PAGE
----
Probiotics help to move food through the gut. Researchers are still trying to figure out which are best for certain health problems.
Many types of bacteria are classified as probiotics.
They all have different benefits, but most come from two groups: Lactobacillus and bifidobacterium. Lactobacillus may be the most common probiotic. It is found in yoghurt and other fermented foods. Different strains can help with diarrhoea and may help with people who can’t digest lactose, the sugar in milk.
Bifidobacterium is found in some dairy products. It may help ease the symptoms of irritable bowel syndrome (IBS) and some other conditions. Although more research is needed, there’s encouraging evidence that probiotics may help:
- Treat diarrhoea, especially following treatment with certain antibiotics
- Prevent and treat vaginal yeast infections and urinary tract infections
- Treat irritable bowel syndrome
- Speed treatment of certain intestinal infections
- Prevent or reduce the severity of colds and flu.
Side effects are rare, and most healthy adults can safely add foods that contain prebiotics and probiotics to their diets.
What do they do?
Some common conditions they treat are:
- Irritable bowel syndrome
- Inflammatory bowel disease (IBD)
- Infectious diarrhoea (caused by viruses, bacteria, or parasites)
- Antibiotic-related diarrhoea. Some research indicates they can also help with:
- Skin conditions, like eczema
- Urinary and vaginal health
- Preventing allergies and colds
- Oral health.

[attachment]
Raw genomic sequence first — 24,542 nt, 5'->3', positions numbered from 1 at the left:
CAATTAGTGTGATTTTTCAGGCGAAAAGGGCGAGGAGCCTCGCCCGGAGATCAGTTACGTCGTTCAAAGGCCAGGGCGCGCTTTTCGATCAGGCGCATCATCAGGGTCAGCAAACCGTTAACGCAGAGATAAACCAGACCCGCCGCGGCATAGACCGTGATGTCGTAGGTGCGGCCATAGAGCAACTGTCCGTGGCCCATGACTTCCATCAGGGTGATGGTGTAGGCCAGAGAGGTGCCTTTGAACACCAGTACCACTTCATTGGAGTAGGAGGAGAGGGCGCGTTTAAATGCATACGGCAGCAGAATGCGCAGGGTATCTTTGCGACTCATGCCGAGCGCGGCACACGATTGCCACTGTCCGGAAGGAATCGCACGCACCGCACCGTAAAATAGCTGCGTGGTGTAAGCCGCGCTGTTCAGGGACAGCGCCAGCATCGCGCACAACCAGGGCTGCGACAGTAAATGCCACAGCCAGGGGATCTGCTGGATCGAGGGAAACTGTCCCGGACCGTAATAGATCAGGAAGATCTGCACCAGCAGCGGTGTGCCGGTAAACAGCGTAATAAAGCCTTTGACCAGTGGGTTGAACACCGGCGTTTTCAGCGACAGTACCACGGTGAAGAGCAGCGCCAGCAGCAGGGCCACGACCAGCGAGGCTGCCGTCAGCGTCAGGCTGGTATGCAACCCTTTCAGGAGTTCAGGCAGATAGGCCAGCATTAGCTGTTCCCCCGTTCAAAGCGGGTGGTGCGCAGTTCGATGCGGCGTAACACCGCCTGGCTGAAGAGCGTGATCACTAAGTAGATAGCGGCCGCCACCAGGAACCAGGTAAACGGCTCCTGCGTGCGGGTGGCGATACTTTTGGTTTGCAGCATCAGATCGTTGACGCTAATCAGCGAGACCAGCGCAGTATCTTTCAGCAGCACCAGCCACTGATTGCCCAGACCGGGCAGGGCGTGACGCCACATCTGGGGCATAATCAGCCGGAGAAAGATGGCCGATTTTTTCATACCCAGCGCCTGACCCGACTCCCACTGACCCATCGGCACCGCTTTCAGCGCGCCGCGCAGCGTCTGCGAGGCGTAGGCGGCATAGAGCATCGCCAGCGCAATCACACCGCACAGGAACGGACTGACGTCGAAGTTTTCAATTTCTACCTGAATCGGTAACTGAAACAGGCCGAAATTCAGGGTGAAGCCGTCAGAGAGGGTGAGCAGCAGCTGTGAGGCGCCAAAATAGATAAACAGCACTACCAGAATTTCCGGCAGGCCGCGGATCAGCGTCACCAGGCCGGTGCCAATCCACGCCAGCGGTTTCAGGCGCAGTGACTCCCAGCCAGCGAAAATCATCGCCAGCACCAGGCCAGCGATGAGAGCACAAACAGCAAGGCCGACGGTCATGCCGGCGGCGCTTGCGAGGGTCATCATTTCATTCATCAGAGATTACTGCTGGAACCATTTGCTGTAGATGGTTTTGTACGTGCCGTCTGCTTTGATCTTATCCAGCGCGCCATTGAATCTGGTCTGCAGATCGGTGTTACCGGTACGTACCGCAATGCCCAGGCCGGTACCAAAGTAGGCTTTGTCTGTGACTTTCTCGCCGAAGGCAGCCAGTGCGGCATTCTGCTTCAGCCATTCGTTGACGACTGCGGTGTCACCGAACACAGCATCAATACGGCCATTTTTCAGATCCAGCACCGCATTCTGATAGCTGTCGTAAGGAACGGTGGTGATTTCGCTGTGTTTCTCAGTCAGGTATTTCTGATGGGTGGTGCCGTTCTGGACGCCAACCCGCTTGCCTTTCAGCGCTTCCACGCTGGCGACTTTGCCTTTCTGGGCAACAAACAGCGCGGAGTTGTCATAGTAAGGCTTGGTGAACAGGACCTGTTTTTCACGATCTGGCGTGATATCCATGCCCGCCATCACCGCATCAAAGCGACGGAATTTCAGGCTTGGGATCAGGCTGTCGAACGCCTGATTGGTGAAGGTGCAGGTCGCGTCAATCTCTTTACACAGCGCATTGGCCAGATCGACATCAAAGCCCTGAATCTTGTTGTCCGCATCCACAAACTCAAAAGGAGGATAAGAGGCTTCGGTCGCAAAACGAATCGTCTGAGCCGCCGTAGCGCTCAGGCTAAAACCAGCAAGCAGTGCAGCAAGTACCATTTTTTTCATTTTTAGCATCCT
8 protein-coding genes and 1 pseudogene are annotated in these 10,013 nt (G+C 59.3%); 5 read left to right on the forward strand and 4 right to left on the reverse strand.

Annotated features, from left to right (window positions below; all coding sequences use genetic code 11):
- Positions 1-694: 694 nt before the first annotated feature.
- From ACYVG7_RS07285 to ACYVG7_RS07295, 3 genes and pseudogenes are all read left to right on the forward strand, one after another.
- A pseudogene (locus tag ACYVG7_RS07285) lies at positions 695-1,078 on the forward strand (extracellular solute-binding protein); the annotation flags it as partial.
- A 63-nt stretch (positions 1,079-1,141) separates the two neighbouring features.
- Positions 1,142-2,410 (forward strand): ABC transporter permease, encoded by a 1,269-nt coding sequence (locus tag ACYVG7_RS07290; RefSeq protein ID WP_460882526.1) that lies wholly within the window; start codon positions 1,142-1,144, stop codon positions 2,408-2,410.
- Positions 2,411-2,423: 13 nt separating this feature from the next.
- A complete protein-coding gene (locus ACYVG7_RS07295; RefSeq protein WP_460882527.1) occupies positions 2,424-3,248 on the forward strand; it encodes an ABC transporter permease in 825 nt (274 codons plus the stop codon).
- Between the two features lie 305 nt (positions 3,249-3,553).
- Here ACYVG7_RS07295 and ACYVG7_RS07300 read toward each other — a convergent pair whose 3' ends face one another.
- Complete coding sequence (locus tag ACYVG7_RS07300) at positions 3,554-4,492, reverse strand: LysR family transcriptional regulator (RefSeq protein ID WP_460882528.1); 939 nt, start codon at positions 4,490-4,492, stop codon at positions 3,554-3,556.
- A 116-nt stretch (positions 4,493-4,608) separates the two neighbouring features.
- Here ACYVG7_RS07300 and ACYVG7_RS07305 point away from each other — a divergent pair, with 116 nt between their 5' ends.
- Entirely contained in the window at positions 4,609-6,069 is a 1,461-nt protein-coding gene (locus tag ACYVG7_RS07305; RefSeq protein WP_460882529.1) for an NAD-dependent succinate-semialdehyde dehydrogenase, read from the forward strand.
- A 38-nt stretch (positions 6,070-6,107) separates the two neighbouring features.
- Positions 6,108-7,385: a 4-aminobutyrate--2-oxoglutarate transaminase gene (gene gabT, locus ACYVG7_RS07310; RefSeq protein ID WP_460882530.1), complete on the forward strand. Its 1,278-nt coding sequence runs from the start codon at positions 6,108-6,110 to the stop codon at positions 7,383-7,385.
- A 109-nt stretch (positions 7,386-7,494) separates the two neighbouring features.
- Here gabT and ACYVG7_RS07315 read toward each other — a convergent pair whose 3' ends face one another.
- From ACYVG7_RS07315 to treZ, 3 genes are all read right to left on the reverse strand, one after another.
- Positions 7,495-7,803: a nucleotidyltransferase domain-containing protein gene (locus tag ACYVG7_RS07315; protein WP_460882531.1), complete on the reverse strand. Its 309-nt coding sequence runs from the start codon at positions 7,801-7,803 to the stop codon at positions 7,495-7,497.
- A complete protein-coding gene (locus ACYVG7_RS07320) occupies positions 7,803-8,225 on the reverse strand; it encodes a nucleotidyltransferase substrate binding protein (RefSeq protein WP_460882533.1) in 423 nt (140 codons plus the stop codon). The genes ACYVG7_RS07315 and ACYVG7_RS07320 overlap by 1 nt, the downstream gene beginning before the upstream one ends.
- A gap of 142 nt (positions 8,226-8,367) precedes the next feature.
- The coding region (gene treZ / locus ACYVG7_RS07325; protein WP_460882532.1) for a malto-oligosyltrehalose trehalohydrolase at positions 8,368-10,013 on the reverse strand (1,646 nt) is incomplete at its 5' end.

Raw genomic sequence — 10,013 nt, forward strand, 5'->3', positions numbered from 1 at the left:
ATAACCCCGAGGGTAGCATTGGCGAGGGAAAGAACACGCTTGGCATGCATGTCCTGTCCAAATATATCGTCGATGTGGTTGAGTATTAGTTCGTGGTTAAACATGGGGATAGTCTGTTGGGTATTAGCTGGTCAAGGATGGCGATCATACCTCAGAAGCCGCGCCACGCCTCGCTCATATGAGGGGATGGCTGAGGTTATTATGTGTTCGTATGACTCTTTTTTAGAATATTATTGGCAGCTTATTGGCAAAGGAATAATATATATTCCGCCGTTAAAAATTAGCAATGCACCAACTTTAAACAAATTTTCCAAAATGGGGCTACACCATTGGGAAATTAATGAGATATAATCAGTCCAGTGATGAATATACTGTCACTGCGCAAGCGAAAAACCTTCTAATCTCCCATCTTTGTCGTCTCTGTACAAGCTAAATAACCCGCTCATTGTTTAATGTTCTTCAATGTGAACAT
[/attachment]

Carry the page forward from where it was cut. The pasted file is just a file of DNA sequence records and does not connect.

PRE vs PRO
Prebiotics are not the same as probiotics. The term ‘prebiotics’ refers to dietary substances that favour the growth of beneficial bacteria over harmful ones. Synbiotics refers to products that combine probiotics and prebiotics. Prebiotics are nondigestible carbohydrates that act as food for probiotics. When probiotics and prebiotics are combined, they form a synbiotic. Fermented dairy products, such as yoghurt and kefir, are considered synbiotic because they contain live bacteria and the fuel they need to thrive. Probiotics are found in such as yoghurt, while prebiotics are found in whole grains, bananas, onions, garlic, honey and artichokes. In addition, probiotics and prebiotics are added to some foods and available as dietary supplements.
When prescribing probiotics, one must consider the probiotic formulation, including live, dead, compounded preparations or their products, the effective dose to use and the type of disease targeted. One cannot extrapolate specific actions or doses of a given probiotic and generalise these properties to other doses or strains of probiotic bacteria.